After the amazing "mountain top" experience of the transfiguration, Jesus, Peter, James, and John return to the base of the mountain to find Jesus' gospel movement in crisis. The other nine disciples created a scandal for Jesus when they couldn't drive out a powerful demon from a man's son. Jesus gets the job done. In the process, he teaches a crucial lesson about what it means to be his followers. Disciples can follow Jesus and do the good works of his way only by prayer.
In this passage, Jesus explains to the twelve disciples, and to the crowds gathered with them, that a genuine disciple must "deny himself, take up your cross, and follow me," (v. 34). He says this in the context of his own path to Jerusalem and to the cross that awaits him there. So, any genuine Christian heeds this calling from the Lord to take "self" off the throne of our hearts and let Jesus be there; to embrace the path Jesus calls us to walk, which is often shamed by this world; and to stay the course to our last breath.
Even though the twelve disciples had the privileged access to Jesus that they had, they were not immune to the influence of Jesus' enemies. Though they want to follow him, still they have difficulty "getting" what Jesus and the Kingdom of God is all about.
Jesus' warning to them, "Beware the leaven of the Pharisees," is a warning to us, too. As long as we live in the present world, we are not immune to its antichristian influence. We must be careful to keep our minds and hearts full of the true word of the Lord, Jesus.
"Essential Workers" in the Age of COVID-19 include--perhaps especially--nurses, doctors, and other medical workers. They are the ones willing to touch the diseased and disgusting things going on in our bodies to heal them.
Likewise, Jesus teaches, in this passage, that the heart is the source of all darkness and spiritual disease that we might deal with in life. Disciples follow Jesus in being willing to touch these places, to heal them. Disciples of Jesus are those whose hearts are cleansed by his blood. Now we can go into all the world bringing that healing to others.
Is it time for a new Restoration Movement? Jesus calls his disciples to discern between the traditions of men and the word of God. Human traditions are necessary so that one generation can pass on the teachings of God to the next. However, over time, teaching traditions build up a collection of extra teachings that no longer help but hinder the work of the word of God. Like an apple tree that has become overgrown, traditions, too, must be pruned down to the effective, fruitful branches.
The story of Jesus feeding 5,000 men from just five loaves of bread and two fish is one of the best known stories from the Gospels. The miraculous power of the Creator was surely on display in Jesus' ability to serve those thousands of people from an amount of food that was really only enough for one or two. He not only fed them, Jesus satisfied their hunger! More importantly, in this lesson, we consider how this miracle story helps us understand the importance of the first feeding story of that day - when Jesus recognized this multitude of "sheep without a shepherd." From that crowd, we learn a crucial lesson about how we, too, should approach the Lord and Savior, Jesus.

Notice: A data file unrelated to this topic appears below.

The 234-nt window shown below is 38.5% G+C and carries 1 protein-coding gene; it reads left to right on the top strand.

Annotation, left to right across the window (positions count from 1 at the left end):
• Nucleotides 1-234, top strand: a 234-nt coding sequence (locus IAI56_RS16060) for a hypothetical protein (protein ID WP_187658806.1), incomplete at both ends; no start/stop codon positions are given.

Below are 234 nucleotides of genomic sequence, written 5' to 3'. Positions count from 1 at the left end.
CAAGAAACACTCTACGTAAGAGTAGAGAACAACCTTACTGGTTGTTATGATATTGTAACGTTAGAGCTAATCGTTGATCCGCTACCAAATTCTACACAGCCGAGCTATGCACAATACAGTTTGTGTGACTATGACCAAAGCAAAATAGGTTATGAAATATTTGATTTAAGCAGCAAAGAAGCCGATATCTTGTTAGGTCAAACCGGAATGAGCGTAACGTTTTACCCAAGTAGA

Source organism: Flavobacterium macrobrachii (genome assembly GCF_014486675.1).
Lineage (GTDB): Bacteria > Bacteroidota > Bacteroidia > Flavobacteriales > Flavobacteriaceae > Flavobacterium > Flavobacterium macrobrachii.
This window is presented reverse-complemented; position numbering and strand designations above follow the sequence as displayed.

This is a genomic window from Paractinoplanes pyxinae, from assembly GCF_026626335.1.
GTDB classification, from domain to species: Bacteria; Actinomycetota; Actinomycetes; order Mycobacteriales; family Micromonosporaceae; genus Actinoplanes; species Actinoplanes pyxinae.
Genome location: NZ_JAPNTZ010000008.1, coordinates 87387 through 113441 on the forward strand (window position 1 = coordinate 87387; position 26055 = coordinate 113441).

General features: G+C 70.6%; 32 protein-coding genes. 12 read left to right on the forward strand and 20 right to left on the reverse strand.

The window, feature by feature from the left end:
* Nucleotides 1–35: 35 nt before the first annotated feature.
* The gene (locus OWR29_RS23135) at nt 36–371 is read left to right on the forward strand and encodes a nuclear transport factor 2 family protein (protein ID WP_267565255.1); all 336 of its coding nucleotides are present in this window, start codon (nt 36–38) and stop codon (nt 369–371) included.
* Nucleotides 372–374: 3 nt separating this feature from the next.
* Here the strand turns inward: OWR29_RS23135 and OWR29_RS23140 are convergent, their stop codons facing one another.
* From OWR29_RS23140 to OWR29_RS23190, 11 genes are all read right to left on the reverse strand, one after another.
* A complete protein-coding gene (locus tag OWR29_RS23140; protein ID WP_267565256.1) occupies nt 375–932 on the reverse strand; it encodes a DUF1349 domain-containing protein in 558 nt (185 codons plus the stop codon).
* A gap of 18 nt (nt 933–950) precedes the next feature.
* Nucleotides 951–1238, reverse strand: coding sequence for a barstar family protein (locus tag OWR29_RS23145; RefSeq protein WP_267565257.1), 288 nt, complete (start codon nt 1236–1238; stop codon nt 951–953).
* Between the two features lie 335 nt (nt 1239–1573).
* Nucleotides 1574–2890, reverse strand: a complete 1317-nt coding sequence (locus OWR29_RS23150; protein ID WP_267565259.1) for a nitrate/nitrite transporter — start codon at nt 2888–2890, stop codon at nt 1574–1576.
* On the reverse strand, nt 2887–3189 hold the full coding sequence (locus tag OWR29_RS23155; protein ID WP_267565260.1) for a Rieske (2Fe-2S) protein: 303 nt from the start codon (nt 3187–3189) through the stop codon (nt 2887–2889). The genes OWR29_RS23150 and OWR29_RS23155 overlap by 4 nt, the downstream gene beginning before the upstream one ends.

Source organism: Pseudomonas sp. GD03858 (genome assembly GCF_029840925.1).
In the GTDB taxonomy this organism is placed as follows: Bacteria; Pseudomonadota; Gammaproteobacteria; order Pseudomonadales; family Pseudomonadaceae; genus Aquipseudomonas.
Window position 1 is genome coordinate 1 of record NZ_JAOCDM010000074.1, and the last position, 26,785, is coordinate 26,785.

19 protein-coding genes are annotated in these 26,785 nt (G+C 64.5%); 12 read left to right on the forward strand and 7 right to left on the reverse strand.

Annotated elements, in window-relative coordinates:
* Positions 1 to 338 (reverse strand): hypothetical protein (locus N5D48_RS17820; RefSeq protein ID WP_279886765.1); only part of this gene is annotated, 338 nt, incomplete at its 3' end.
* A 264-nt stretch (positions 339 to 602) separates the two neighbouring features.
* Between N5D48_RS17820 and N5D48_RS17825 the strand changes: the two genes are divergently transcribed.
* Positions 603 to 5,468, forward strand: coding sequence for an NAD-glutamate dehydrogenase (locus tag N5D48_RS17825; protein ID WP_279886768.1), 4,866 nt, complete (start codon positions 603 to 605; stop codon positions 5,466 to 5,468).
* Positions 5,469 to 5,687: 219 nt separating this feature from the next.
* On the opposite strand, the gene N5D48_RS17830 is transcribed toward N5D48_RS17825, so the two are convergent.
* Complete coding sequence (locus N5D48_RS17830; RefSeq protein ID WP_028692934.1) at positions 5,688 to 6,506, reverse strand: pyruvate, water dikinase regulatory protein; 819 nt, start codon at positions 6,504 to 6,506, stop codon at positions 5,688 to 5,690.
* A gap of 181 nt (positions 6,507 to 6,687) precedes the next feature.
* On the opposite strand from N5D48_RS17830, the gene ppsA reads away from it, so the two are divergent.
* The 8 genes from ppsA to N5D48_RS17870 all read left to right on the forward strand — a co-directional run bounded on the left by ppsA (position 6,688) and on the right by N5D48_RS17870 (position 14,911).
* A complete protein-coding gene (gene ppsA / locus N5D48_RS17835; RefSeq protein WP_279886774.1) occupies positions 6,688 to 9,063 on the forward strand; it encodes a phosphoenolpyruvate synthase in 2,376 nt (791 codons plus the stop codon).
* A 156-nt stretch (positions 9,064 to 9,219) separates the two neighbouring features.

Mark gives an account of Jesus sending the twelve disciples out on their first mission. They do everything just like Jesus did: they preached the gospel, cast out demons, healed diseases, and utterly relied upon God to provide everything for their work and journey. They enjoyed success this time, but Mark divides his account of this story with the story of John the Baptist's beheading by King Herod. We take from this the warning that discipleship on Jesus' path is to follow him on the way to the cross. But there is no more blessed way to be than to be just like Jesus.
Sometimes, closely held, sincere beliefs can become the very things that prevent believing the truth. In such cases, ironically, belief can be un-belief. This is the theme of the tragic story of Nazareth, Jesus' hometown, in Mark 6. Jesus came demonstrating his amazing teaching and the divine power working in him to heal. But most in Nazareth would not believe in him, because he was just "the carpenter" down the street, whose family still lived among them. We need to let Nazareth serve as a warning to us to always be willing to recognize and follow God himself, not just what we are willing to believe about him.
God wants us to understand what he revealed through the teachings of Jesus and his apostles. But Jesus taught in parables, and the apostles' teachings are thousands of years old. How can we teach a world that isn't interested in trying to understand what Jesus taught us? In Jesus' example we find our mission -- to live the Truth in love.
Jesus taught in parables to hide the truth from those who did not really want to know the truth. The other side of that coin, so to speak, is that Jesus used the parables to reveal the truth to those who want to know and live by the truth. This is the lesson of Mark's account of the Parable of the Soils in Mark 4:1-20. The difference between receiving the truth or not is found in the fact that the few who would learn from Jesus asked him to help them understand.
In light of this, we learn a general principle of discipleship. Whatever "The Question" is in our lives at the moment, bring it to Jesus in order to learn the true answer.